approval from Felt, who in turn, has
said the go-ahead came from Gray.
Previously, Gray has denied through
his attorney that he ever approved any
illegal actions.
Bell said the dropping of the charges
against Kearney, for whom various
organizations had raised more than
$500,000 in defense funds, did not mean
that carrying out orders represents an


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excuse to break the law. "And that will
not be an excuse in the future, but I do
not believe it will be just to prosecute
him for activities which now are not
likely to recur."
Kearney resigned from the FBI in
1972 after 25 years as a special agent
and is now an executive with a private
security firm. He lives in Simsbury,
Kearney had been charged with five
counts in connection with FBI break
ins, mail openings and wiretappings
between 1970 and the summer of 1972.
P ot buyerxs
toessed out
of Bursicy
(Continued from Page 1)
Lambert and Michele Pickett could not
be reached for comment.
Freshperson Christine Hurst and
sophomore Jacquelyn Adams also sit
on the Board, but were unaffected by
the Housing Office's action because
they weren't present at the meeting
when the marijuana purchase was ap-
proved. The money for the party came
from Bursley Enterprises, a student
fund supported by the Bursley Store,
pinball machines and movie fees.
DIRECTOR HANSON said the lease
terminations were "a reasonable ac-
tion," but opinion among Bursley
residents was mixed.
"It was a good party," commented a
Bursley freshperson who asked to
remain anonymous. "It is against the
law, but provisions should be made so it
doesn't happen again without ter-
minating the leases."
"It was pretty harsh (the lease ter-
minations)," said junior Tom Studen-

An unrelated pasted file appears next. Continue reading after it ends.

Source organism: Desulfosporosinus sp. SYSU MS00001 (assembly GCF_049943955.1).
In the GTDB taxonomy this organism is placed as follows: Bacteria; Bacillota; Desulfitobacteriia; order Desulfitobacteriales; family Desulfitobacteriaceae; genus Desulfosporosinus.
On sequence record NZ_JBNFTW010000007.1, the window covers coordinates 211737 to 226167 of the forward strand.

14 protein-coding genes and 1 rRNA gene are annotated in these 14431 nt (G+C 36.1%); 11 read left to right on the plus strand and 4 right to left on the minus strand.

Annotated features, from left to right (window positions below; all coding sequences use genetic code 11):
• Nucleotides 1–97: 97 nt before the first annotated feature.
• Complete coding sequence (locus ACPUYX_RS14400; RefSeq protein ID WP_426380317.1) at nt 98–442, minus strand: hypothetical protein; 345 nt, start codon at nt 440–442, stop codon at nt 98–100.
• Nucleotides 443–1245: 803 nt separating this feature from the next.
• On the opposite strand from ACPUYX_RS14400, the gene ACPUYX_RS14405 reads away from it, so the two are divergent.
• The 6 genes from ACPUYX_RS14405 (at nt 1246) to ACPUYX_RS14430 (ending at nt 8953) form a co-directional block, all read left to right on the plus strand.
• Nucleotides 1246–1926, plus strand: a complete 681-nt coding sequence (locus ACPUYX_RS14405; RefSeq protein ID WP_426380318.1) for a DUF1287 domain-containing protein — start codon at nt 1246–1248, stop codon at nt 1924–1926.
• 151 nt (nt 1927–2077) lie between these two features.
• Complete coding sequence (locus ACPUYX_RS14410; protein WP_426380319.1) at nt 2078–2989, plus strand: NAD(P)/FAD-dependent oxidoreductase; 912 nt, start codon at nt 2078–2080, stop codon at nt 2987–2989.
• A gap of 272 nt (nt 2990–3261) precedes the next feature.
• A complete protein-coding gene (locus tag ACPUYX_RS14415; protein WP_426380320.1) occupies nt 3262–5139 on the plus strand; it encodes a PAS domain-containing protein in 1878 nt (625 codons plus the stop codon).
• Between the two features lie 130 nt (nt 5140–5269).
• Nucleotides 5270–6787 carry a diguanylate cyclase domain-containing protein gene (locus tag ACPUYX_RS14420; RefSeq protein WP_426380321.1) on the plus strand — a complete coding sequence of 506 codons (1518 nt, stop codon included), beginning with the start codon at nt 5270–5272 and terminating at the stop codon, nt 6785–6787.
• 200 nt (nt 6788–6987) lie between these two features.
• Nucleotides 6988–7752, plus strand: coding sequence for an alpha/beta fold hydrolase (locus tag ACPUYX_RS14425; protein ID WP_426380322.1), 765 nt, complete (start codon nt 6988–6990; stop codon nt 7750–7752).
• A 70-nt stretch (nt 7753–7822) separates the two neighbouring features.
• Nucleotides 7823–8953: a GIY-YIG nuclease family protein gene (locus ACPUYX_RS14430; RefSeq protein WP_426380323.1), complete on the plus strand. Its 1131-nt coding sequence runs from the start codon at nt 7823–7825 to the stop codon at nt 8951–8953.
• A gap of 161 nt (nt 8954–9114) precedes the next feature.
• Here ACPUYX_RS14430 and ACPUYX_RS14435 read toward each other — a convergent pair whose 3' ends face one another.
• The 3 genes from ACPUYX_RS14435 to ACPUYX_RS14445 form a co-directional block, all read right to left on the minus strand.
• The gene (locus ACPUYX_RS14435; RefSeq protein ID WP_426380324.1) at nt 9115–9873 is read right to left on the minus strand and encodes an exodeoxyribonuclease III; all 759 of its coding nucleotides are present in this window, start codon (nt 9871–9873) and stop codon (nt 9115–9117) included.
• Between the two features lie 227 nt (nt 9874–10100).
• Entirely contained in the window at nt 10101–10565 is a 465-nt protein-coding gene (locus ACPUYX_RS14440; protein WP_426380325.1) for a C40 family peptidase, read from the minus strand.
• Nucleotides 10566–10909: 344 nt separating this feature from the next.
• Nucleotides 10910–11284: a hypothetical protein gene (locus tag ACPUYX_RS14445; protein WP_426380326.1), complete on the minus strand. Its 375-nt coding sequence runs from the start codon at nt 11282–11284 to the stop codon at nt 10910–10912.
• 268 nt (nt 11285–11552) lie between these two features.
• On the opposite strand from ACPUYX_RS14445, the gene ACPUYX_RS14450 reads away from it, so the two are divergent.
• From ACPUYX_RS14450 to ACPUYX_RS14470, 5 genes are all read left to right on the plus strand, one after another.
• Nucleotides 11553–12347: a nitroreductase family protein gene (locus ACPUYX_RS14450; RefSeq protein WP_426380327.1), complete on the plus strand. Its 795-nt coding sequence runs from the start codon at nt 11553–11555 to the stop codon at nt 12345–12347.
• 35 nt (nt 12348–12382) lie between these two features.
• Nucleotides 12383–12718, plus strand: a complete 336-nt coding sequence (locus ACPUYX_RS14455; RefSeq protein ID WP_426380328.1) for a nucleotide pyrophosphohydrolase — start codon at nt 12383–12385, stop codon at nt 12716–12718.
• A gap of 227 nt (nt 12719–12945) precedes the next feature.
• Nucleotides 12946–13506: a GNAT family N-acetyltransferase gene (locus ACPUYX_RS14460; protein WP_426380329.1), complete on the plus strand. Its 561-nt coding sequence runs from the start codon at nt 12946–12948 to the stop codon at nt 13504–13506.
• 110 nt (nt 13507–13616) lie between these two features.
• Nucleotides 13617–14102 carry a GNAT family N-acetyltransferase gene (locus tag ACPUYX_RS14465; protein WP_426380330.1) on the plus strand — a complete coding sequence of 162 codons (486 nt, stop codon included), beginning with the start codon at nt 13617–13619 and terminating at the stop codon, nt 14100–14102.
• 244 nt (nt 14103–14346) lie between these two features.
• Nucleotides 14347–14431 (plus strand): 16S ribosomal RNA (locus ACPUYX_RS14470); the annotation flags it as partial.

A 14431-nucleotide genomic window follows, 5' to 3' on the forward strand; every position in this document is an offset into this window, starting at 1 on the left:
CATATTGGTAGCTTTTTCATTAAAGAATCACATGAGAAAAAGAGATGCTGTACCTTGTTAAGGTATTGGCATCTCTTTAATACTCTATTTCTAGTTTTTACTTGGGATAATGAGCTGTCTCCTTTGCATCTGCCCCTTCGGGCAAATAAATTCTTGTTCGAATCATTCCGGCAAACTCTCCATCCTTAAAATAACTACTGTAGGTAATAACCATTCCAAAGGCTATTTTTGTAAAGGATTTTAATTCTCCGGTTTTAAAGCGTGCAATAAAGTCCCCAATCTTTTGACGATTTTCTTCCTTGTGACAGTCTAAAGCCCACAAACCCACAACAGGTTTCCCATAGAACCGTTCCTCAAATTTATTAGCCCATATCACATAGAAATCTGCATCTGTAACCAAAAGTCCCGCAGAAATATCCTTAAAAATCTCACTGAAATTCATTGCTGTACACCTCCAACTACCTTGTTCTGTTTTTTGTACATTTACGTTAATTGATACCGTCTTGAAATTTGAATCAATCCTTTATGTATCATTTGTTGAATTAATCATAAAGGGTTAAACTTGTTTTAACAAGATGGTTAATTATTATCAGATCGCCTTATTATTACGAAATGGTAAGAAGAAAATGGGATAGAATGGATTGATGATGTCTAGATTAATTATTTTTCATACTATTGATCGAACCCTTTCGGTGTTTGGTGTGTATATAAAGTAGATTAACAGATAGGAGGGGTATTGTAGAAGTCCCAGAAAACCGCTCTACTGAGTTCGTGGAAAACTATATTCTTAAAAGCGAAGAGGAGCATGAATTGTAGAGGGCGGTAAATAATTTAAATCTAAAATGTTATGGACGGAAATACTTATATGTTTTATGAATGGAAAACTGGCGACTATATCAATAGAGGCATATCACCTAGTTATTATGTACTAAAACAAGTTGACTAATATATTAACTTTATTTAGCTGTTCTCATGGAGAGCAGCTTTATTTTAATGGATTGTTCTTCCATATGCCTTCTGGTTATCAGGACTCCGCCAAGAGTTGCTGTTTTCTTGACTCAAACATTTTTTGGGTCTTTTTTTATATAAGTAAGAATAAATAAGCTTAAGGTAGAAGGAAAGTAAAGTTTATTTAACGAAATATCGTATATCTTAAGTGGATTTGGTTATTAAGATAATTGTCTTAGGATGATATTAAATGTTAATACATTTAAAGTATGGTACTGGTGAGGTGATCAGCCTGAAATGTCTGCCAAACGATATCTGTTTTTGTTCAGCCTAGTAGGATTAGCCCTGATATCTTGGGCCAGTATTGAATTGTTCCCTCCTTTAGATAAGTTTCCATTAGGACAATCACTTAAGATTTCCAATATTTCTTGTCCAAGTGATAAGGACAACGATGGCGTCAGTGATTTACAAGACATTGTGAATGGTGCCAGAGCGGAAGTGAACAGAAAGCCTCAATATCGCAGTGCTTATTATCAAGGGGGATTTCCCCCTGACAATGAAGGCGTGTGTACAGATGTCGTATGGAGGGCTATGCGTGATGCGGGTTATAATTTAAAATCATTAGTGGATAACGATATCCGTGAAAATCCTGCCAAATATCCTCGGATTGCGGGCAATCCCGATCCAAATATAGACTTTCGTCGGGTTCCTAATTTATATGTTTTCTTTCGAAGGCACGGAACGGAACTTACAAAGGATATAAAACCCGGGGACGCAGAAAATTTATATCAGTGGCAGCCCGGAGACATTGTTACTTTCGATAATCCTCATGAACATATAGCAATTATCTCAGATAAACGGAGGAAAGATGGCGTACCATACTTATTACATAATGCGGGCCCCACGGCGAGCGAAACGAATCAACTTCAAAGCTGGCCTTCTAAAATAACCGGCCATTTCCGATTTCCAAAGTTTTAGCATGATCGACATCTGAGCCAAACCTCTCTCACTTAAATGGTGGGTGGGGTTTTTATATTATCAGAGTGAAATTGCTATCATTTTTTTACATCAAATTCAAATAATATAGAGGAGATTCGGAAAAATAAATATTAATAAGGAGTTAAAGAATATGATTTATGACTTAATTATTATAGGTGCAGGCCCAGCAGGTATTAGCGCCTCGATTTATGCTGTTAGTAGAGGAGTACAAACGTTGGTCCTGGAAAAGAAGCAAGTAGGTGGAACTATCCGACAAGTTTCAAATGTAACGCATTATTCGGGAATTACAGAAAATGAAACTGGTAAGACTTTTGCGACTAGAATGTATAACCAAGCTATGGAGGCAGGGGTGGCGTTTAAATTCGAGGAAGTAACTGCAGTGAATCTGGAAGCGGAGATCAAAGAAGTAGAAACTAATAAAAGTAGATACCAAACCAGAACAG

ski, a Bursley resident. "But then again
I don't know what else they could have
done to them."
Sophomore Margaret Siebel, a Bur-
sley resident, said terminating the six
leaves was the Housing Office's only
alternative. "They (Board members)
were pretty stupid to get themselves
involved in that in the first place," she
Another Bursley freshperson, who
asked to remain anonymous, said he
saw nothing wrong in the dope pur-
"It was just an ordinary party," he
said. "There was booze there, too.
Basically it was what some of the
students wanted."
(Continued from Page 1)
to the central sector of the invaded
territory. He said the Lebanese had
held no prior consultations'with Israel
on the resettlement.
Tyre, 50 miles south of Beirut and 12
miles north of the Israeli frontier, is the
only. enclave south of the Litani River
held by guerrillas and their Lebanese
Moslem allies. The river, which zigzags
between 12 and 18 miles north of th
Israeli-Lebanese border, marks the
limit of the Israeli advance.

Israel has announced plans to with-
draw its troops from almost one-fourth
of the occupied zone in a two-stage
operation, today and Friday. They are
to be replaced by U.N. troops. U.N.
Secretary-General Kurt Waldheim
reportedly told Prime Minister
Menachem Begin over the weekend
that the United Nations wanted more -
a fast, full pullout.
Waldheim also issued a report Mon-
day in New York, saying the U.N.
peacekeeping force would reach its
authorized strength of 4,000 by the end
of April. The report said the General
Assembly would be asked for $58.7
million - instead of the $68 million
originally estimated - to fipance the
U.N. force.